So, I have already tried hitofuri sake. Cooked rice packed in a plastic container, which is eaten after heated with a microwave oven. Before nuking it, I poured some sake in the container of the rice. With a glossy appearance, the finished rice tasted nice. However, it smelled somehow like sake. Maybe, I had added too much sake. O.K., I can adjust the amount of sake next time.

Then, I had another try: instant cup noodle. Immediately after pouring hot water, I poured some sake in the cup. When eating this, I felt much alcohol in the soup. I felt like I was being choked with vaporized alcohol, and slightly tipsy. I am afraid that I added too much sake, again. As a sake lover, I tend to add sake more than necessary. However, the taste certainly improved, with enhanced umami compared with seafood noodle I usually eat. If you are not good at alcohol, you can boil sake to completely vaporize alcohol beforehand (be careful since vaporized alcohol may suddenly catch fire), and you can use it for cooking.

I would like to try to apply hitofuri sake to various foods in the future.

Apr 23, 2010

Which to Use a Wine Glass or Ochoko for Drinking Sake

The Japan Times placed a feature article about London-based chef and TV presenter Silvena Rowe on Sunday. (U.K. chef hails sake as 'sexy')

She visited Japan in March and stayed there for two weeks. During her stay, she appeared in a program for Fuji TV. According to The Japan Times' article, the newspaper had an interview with her a few hours before the filming for the program.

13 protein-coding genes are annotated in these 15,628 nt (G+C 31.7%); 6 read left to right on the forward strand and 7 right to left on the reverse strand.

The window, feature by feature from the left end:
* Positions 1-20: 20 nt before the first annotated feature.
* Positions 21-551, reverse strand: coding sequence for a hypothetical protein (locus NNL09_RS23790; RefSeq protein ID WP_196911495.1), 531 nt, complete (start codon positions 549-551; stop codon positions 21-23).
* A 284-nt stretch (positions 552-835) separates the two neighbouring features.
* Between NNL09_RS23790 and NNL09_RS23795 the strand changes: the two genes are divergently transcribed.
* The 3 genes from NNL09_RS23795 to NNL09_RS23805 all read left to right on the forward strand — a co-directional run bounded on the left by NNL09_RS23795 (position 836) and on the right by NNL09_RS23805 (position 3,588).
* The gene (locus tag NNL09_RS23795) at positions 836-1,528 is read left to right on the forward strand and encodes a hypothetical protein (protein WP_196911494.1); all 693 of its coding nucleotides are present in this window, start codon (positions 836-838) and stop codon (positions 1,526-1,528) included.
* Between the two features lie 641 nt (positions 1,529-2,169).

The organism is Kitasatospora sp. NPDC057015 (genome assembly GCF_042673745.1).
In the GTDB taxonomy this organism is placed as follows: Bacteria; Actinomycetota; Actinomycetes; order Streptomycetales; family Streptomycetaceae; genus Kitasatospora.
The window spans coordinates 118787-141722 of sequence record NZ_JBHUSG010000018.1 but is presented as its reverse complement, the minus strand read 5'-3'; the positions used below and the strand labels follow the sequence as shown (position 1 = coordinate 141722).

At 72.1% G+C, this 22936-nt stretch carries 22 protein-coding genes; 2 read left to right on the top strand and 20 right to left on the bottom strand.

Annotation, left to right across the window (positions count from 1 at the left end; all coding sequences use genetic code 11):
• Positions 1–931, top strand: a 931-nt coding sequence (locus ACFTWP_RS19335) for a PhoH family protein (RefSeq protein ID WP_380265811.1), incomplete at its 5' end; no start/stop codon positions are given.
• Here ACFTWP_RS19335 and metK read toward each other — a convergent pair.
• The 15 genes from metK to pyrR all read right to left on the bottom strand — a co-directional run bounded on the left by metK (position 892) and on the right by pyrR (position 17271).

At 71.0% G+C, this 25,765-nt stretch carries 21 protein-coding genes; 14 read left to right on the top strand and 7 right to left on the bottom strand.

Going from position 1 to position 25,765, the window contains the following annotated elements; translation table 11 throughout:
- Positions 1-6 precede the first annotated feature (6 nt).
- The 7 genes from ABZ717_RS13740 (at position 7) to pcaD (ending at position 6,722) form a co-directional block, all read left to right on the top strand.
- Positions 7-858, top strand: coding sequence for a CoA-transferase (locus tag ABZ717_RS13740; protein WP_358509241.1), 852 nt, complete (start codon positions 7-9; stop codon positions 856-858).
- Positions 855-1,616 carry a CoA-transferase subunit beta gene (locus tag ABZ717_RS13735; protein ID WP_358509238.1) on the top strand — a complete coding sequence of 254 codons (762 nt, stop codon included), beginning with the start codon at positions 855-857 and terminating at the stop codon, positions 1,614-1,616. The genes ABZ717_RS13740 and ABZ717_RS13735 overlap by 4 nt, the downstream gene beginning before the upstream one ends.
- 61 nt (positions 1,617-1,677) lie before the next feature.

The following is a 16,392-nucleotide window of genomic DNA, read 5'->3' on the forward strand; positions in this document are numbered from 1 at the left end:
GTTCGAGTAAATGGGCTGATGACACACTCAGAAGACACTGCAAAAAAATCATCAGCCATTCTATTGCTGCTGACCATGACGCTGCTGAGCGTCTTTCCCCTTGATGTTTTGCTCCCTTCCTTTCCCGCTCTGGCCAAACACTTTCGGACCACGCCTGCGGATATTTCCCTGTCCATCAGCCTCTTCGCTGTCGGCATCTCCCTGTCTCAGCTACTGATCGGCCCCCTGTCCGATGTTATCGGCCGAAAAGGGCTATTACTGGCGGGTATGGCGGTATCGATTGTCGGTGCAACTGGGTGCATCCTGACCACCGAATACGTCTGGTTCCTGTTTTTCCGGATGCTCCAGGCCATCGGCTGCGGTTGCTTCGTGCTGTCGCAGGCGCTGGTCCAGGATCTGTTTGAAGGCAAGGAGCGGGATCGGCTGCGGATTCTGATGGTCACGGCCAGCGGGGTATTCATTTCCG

She won s Sake Contributor Award in September 2009 at the International Wine Challenge in London. I don't know exactly what type of award this is, but she seems to have been recognized for her contribution to the field of matching sake with Western cuisine.

She insists that, to make the allure of sake understood by Westerners, brewers in Japan need to change the way they serve it. "If I had sake, I wouldn't put it in a small cup. I would put it in a big wine glass and serve it like a beautiful white wine," she says. According to her, you should allow sake to breathe, put it to your nose, swirl it, give it a good swish, see the color, see the texture, and see the coating on the glass! Only after these steps, you will begin to understand sake in a Western way.

Using a wine glass sounds a good idea to enjoy sake with a rich bouquet (especially first aroma note). Also, enough contact with the air may fully extract the taste of sake.